Despite Big 3, US Auto Industry is Healthy
An editorial from today's WSJ:
"The U.S. auto industry as a whole is healthy and the troubles of GM, Ford and Chrysler are by and large unique to those Detroit players. This is an important distinction, because the auto executives who met with Mr. Bush are keen to present their current woes as industry-wide. And the Big Three are counting on Michigan's Democrats in Congress, who now find themselves in the majority, to help make the case.
GM posted a $10.6 billion loss last year and has closed plants and offered union-worker buyouts. Ford is downsizing its workforce in the wake of weak sales. Both companies are responding to self-inflicted wounds that result from weak product lines, plus labor deals with the United Auto Workers that include generous benefits and pensions, as well as GM's notorious Jobs Bank that pays thousands of workers for not working. GM is paying for the health care of more retired workers (and their dependents) than of active employees.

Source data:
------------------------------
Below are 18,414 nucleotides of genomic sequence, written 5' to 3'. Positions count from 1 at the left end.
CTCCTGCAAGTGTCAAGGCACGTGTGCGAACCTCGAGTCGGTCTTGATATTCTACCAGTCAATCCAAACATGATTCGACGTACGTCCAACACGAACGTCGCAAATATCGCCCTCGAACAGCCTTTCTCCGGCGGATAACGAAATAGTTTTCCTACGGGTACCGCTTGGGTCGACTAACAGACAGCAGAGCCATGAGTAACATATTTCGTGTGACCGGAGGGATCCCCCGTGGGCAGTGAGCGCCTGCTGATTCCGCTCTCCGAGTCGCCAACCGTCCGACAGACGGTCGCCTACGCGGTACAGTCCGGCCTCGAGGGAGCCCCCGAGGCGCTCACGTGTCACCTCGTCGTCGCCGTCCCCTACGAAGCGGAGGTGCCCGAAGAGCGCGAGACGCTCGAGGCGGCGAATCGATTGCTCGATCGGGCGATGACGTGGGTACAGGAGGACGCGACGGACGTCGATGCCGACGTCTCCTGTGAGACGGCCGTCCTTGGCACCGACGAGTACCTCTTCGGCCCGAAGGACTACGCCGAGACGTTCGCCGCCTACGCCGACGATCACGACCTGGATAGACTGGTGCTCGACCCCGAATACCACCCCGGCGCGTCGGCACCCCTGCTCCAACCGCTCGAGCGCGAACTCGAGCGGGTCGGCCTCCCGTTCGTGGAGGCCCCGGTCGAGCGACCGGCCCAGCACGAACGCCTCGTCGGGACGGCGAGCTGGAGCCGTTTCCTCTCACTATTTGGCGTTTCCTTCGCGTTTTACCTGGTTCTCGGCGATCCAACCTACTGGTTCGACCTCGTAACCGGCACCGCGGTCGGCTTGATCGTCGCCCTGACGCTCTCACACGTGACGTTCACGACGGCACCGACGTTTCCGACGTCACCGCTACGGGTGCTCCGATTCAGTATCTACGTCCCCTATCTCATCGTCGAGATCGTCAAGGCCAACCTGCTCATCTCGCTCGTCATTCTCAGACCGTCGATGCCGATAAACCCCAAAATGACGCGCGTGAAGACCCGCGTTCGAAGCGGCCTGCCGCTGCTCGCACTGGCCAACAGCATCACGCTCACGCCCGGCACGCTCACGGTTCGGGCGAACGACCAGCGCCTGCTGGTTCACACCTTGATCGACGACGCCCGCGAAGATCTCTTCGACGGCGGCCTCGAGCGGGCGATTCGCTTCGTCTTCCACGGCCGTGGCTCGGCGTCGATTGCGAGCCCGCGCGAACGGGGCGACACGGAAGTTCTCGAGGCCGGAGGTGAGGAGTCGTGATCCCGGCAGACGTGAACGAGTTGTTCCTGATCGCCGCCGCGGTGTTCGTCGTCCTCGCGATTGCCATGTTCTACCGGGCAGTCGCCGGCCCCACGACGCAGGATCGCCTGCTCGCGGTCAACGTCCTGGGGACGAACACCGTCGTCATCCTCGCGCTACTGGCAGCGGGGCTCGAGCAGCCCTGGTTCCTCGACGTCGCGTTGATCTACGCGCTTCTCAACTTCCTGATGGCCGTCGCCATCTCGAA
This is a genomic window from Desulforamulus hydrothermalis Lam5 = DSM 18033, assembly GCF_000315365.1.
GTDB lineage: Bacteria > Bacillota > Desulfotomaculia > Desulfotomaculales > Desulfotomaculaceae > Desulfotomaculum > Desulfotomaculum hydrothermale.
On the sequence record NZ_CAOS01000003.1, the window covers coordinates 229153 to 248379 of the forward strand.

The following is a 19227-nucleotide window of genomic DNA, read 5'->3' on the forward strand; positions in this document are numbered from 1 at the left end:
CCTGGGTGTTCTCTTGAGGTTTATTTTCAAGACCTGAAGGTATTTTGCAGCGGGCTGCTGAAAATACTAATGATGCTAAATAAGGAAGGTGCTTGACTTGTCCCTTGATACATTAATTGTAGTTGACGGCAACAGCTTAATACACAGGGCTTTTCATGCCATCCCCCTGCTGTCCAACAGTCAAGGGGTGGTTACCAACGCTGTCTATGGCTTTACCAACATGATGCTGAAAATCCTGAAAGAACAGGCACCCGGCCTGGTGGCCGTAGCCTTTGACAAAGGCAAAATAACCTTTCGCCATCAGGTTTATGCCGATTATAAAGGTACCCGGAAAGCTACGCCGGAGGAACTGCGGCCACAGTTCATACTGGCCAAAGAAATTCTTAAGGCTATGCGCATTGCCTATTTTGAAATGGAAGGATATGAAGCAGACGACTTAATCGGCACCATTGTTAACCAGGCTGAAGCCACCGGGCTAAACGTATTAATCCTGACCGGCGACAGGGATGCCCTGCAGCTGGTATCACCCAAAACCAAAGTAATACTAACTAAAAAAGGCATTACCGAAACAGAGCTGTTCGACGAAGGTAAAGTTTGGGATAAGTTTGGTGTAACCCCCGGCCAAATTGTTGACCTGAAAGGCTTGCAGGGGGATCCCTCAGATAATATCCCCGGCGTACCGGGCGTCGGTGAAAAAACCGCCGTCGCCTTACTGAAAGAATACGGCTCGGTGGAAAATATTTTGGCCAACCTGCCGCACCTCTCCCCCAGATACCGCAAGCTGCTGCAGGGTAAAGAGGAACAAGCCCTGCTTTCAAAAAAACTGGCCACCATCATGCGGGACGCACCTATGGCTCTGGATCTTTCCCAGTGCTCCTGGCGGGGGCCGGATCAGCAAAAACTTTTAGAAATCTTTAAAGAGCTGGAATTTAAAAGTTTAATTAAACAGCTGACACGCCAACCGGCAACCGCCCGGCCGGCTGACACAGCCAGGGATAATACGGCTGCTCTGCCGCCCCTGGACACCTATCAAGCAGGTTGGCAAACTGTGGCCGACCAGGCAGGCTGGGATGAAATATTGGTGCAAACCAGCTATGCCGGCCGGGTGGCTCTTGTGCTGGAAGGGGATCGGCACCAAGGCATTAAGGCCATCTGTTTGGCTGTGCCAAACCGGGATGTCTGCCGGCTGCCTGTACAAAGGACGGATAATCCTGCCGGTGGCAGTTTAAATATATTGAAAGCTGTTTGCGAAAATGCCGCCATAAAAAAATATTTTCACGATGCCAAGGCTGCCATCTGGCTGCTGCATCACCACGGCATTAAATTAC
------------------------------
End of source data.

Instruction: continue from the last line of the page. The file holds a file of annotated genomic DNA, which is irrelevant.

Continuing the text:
GM, Ford, Chrysler and their enablers in the new Congress would have you believe otherwise, but outside of Michigan the U.S. remains a great place to produce vehicles. Consumers have more choices in what to drive and better quality than ever. And prices are competitive. Government intervention in a market this healthy can only increase the chances that it won't stay that way."